The French promoter faced with paying a refund to each of the 30,000-plus music fans who turned up in Paris to see Oasis says he has no plans to take legal action against the band.
Salomon Hazot of Nous Productions, who has run the city’s Rock En Seine Festival for seven years, told Pollstar he believes he can work out an amicable solution with the act’s management.
“I think I am dealing with someone who is very straightforward and professional,” he said, four days after the Manchester band pulled out of its headline slot only minutes before it was due onstage.
“What is the point in paying lawyers, who already get so much for doing so little, and then everybody except them loses in the end? If we get money, then we wait one, two or even three years before it comes.”
Hazot was eating dinner in the festival’s catering area when he got the news that the act wouldn’t be playing. At first he thought it was a joke.
“What can I say about it now? I think the two brothers are still like 6-year-olds fighting over a toy,” he explained.
International news reports suggest there was a dressing room bust-up in which lead singer Liam Gallagher broke his songwriter brother Noel’s guitar.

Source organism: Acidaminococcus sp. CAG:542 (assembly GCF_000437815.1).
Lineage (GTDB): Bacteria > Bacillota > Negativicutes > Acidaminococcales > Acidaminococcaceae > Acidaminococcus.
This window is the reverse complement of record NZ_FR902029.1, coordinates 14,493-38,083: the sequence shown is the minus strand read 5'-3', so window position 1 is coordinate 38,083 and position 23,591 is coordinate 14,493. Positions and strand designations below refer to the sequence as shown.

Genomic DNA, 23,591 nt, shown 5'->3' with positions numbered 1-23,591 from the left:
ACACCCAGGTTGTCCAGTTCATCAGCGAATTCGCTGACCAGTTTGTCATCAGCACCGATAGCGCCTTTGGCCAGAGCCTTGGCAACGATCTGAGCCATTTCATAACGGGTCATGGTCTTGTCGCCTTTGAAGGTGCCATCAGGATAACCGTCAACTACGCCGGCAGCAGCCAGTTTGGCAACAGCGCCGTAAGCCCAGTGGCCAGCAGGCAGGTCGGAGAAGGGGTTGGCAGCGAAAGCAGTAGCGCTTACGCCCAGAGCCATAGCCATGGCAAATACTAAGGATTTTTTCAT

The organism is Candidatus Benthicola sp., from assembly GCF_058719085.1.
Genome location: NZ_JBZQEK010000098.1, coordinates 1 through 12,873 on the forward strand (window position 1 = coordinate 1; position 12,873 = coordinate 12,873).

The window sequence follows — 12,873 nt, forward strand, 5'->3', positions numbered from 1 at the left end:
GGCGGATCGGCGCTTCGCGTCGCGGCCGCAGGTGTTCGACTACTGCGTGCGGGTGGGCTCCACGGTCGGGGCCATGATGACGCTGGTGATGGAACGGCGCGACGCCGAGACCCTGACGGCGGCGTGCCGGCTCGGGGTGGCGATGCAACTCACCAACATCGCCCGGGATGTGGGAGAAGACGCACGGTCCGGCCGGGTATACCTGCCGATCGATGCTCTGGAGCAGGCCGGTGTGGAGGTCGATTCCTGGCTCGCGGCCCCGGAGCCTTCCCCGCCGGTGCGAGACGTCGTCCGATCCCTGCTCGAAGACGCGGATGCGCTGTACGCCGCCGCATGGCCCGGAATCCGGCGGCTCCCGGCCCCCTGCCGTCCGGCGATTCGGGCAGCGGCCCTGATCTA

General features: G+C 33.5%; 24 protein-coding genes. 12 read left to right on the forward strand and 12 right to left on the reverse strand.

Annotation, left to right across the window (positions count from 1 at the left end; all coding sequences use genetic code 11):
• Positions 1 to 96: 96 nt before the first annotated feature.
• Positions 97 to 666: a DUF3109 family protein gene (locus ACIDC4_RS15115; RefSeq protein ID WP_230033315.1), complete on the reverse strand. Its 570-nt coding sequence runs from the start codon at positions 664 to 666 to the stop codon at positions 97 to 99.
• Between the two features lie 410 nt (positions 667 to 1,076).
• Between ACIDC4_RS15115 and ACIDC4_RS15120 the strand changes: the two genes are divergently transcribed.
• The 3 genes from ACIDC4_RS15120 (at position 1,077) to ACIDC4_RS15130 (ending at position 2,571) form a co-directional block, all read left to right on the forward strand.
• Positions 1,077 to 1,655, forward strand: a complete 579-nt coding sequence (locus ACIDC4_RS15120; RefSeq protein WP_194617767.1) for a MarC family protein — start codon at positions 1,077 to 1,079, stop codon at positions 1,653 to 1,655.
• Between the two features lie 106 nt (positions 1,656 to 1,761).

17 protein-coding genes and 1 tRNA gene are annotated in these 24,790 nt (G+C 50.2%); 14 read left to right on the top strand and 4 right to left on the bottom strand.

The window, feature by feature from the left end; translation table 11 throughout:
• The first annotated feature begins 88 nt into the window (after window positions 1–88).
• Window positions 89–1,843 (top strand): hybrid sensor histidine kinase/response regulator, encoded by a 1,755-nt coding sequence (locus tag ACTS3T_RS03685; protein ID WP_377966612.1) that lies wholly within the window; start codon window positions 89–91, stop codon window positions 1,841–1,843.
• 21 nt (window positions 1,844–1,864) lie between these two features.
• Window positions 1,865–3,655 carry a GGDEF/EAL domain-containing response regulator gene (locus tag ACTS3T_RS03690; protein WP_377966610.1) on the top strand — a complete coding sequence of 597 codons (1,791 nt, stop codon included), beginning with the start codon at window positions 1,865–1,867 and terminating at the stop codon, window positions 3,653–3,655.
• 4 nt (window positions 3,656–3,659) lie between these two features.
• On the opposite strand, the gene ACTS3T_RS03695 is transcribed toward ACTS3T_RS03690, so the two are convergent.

The latter quit the band immediately and has since posted a note on the band’s Web site claiming his departure was due to “lack of support and understanding from my management and bandmates.”
He also apologised to those who bought tickets to see the band in Paris and who bought tickets for the previous week’s show at the U.K.’s V Festival in Chelmsford, although that date was pulled due to Liam Gallagher suffering from viral laryngitis.
The two brothers’ stormy relationship has been well documented since their first public bust-up, when Liam hit Noel over the head with a tambourine on stage in Los Angeles in 1994 during their first U.S. tour. Not for the last time, Noel threatened to call it a day.
This time his online comments about his brother suggest the Paris row may have finally put a finish to the band.
At press time it wasn’t possible to get comment from the band’s manager, Marcus Russell of Ignition Management, on what the act is prepared to do to facilitate the amicable solution with Hazot.
It’s the second year in succession that the French promoter has paid out refunds because a headline act didn’t play.
In 2008, when Amy Winehouse failed to make it to Paris, those who paid euro 70 for a two-day ticket or euro 42 to see her headline the second day got a euro 18 discount for this year’s festival.
The acts who turned up and also played at Rock En Seine Aug. 28-30 included Faith No More, The Prodigy, MGMT, Amy Macdonald, Macy Gray, Vampire Weekend, Madness and Bloc Party.